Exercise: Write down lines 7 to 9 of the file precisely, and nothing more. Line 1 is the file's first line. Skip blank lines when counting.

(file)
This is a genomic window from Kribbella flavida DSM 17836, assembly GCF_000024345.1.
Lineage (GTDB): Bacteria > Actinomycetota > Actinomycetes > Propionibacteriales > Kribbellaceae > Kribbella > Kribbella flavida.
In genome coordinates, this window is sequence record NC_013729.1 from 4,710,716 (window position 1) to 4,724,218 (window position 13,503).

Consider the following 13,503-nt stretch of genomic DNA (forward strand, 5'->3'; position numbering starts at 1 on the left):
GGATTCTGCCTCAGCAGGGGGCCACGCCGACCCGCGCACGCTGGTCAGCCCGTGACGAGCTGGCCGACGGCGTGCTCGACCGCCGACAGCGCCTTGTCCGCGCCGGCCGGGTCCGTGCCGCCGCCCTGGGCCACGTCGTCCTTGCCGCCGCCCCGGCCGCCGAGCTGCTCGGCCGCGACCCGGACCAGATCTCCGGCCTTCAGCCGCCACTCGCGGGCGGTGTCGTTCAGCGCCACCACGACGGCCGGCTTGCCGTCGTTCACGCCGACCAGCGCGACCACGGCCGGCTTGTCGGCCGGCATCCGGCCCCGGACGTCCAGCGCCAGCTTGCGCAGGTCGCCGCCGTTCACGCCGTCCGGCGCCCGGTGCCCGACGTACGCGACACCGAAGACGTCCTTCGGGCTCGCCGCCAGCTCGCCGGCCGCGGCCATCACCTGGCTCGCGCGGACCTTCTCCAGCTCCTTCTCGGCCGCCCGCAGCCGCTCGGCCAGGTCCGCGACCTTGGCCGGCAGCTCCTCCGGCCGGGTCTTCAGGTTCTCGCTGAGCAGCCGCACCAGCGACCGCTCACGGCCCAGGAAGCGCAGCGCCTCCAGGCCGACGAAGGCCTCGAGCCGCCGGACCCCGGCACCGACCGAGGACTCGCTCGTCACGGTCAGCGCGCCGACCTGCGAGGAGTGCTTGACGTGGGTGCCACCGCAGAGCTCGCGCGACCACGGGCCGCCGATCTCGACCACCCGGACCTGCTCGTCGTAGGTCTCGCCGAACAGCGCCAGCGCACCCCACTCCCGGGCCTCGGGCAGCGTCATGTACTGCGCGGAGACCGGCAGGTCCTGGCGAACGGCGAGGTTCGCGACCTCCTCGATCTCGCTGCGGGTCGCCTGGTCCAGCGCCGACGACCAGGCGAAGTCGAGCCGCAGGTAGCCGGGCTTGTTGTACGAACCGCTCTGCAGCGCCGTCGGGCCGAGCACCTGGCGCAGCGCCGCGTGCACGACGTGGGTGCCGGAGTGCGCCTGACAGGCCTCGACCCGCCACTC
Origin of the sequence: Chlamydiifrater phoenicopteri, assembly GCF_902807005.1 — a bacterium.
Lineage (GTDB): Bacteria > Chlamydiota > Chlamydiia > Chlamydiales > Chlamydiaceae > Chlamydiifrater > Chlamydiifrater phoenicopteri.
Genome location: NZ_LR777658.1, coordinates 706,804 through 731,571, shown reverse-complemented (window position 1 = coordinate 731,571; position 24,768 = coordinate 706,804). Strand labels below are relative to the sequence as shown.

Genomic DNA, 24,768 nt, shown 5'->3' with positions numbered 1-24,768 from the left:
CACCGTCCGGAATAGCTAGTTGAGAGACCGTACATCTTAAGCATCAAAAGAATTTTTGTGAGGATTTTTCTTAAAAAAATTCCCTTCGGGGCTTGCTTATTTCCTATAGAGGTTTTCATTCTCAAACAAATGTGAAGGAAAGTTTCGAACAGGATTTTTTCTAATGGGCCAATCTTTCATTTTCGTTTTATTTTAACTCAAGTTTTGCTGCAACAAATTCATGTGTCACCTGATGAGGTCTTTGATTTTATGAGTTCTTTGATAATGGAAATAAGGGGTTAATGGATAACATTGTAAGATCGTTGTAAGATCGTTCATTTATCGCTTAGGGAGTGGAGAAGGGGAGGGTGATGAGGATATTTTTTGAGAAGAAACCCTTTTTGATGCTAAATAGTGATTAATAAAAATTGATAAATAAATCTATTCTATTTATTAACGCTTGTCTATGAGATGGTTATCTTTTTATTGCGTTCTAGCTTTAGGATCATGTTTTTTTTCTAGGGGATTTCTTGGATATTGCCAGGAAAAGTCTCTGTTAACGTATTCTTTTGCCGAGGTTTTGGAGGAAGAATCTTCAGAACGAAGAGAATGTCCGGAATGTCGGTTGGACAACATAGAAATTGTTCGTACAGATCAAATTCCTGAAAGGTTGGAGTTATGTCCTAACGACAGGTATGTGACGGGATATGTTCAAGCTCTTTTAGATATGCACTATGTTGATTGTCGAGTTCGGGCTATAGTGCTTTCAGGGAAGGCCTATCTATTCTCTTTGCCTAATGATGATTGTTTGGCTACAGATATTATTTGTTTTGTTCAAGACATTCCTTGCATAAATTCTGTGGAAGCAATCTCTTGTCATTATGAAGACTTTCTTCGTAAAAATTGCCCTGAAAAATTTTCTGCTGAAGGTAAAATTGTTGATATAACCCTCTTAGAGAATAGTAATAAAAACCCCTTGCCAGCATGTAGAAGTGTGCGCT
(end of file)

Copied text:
Lineage (GTDB): Bacteria > Chlamydiota > Chlamydiia > Chlamydiales > Chlamydiaceae > Chlamydiifrater > Chlamydiifrater phoenicopteri.
Genome location: NZ_LR777658.1, coordinates 706,804 through 731,571, shown reverse-complemented (window position 1 = coordinate 731,571; position 24,768 = coordinate 706,804). Strand labels below are relative to the sequence as shown.

Genomic DNA, 24,768 nt, shown 5'->3' with positions numbered 1-24,768 from the left: